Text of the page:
On November 1 of each year, World Vegan Day is observed. World Vegan Day was established in 1994 by Louise Wallis, then-Chair of The Vegan Society in the United Kingdom. Additionally, she invented the terms veganism and veganism. She also said that the time was chosen to coincide with Halloween, which is a time of feasting and celebration.
The practice of not using animal products or exploiting animals is the focus of the day. Halloween is followed by World Vegan Day celebrations all over the world. Halloween is celebrated on October 31. A day later, World Vegan Day is observed to promote the advantages of avoiding and outlawing the exploitation of animals, extending our love and care to other species, and protecting the natural environment. Let’s take a look at the history and significance of World Vegan Day, which is just around the corner.
Worldwide, noncommunicable diseases (NCDs) account for 71% of all premature deaths (41 million annually)2. Of these, 80% are caused by the four most prevalent NCDs:17.9 million people die each year from cardiovascular diseases, followed by cancer (9 million), chronic respiratory diseases (3.9 million), and diabetes (1.6 million).Of the six WHO districts, the European Locale has the best weight of NCD-related horribleness and mortality, at practically 90% of all passings. Overweight and obesity are major risk factors for noncommunicable diseases (NCDs) and affect 29% of children and 59% of adults in the European Region. Unhealthy eating is linked to one in five adult deaths worldwide. Poor health and an increased risk of NCDs are linked to a lack of fruit and vegetable consumption. Recent studies have demonstrated that eating a lot of fruits and vegetables lowers the risk of heart disease and stroke.
The World Health Organization (WHO) recommends consuming at least 400 g (five portions) of fruits and vegetables each day, excluding potatoes and other starchy tubers. Europe’s consumption of fruits and vegetables varies greatly.In the WHO European Region, the average daily intake of fruits and vegetables is less than 400 g in more than half of the countries, and the average daily intake is less than 300 g in one third of the countries, especially in eastern Europe.6,7 Cardiovascular disease accounts for more than half of all deaths in the European Region. Overall, there is evidence that vegetarian and vegan diets protect against coronary heart disease8,9,10,11, but recent analyses have found an increased risk of stroke10. Bowel cancer, which is also known as colorectal cancer, has the strongest association with diet so far. According to the World Cancer Research Fund, diets that reduce the risk of cancer contain no more than modest amounts of red meat and little or no processed meat.16 Diabetes is inextricably linked to obesity rates because a high body mass index (BMI) is the most important risk factor. However, calcium, primarily from dairy products, offers some protection against colorectal cancer.13,14 Vegans, vegetarians, and pescatarians have been found to have a lower risk for all cancers than non-vegan Research suggests that low-meat and non-meat eaters have a lower risk of diabetes, largely due to their lower BMI.19 However, it should be noted that non-meat eaters generally have healthier lifestyles than meat eaters. Various studies have found that vegetarians and vegans generally have a lower BMI than otherwise comparable non-vegetarians.17,18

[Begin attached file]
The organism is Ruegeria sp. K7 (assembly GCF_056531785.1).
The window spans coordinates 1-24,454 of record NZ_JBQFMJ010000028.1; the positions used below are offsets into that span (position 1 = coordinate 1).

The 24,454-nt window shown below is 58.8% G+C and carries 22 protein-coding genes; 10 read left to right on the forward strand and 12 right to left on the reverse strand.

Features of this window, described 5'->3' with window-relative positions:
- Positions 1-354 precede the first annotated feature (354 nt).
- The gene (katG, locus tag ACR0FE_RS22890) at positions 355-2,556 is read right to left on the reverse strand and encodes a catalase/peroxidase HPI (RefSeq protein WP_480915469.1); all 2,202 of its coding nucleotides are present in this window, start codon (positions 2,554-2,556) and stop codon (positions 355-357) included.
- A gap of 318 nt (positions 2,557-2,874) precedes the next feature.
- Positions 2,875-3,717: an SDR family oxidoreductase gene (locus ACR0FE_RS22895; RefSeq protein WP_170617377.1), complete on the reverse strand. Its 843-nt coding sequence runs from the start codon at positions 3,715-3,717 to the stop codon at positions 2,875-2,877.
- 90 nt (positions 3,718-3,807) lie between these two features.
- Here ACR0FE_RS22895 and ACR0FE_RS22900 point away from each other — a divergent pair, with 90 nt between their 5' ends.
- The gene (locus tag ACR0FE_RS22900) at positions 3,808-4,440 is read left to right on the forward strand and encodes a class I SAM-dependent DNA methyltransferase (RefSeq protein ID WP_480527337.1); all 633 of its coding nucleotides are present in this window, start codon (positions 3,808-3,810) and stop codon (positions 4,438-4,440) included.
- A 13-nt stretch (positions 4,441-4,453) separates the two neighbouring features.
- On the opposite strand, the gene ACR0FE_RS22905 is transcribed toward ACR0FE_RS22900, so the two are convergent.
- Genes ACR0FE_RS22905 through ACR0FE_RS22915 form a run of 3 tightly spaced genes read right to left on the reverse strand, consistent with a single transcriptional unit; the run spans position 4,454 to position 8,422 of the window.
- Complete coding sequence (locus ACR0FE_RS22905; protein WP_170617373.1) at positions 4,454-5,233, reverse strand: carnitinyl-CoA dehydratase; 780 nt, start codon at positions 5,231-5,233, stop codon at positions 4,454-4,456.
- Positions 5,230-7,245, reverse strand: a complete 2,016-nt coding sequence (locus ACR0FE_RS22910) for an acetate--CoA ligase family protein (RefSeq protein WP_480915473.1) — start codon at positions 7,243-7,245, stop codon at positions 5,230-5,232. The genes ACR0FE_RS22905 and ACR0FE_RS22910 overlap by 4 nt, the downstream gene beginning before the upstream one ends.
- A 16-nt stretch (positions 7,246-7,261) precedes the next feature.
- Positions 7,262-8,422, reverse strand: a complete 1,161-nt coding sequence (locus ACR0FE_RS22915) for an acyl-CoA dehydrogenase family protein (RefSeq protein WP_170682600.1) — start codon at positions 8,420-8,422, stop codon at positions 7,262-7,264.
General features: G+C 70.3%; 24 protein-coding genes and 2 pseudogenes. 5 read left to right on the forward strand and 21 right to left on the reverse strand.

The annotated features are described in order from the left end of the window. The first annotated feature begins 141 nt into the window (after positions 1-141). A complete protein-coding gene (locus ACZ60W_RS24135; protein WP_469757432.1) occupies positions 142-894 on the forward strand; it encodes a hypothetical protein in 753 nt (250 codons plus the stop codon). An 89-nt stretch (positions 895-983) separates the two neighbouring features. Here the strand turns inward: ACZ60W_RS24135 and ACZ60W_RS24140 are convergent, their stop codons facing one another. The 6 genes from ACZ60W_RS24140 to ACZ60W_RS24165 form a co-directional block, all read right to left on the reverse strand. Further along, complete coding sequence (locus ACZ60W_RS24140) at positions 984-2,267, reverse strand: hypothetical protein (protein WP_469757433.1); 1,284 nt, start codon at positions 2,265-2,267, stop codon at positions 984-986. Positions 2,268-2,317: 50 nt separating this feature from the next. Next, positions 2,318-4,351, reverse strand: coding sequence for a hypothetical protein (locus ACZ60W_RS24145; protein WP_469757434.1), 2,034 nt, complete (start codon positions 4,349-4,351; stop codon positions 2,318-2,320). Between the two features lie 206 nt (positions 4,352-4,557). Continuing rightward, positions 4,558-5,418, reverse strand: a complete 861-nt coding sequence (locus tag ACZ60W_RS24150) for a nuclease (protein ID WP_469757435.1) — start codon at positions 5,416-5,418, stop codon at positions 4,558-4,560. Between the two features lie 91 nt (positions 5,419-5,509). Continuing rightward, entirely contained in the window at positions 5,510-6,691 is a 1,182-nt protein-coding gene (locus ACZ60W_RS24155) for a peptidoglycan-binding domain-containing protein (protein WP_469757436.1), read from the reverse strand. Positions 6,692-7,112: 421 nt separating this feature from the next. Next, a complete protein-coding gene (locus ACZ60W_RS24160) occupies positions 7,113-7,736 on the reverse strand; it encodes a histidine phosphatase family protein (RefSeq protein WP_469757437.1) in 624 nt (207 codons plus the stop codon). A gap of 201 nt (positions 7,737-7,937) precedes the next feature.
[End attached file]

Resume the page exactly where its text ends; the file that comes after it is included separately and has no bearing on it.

Kerala Academy of Pharmacy emits the importance of public health guidelines recommending healthy plant-based diets as a means of preventing and controlling NCDs are supported by the beneficial effects of plant-based diets, including their protection against premature mortality.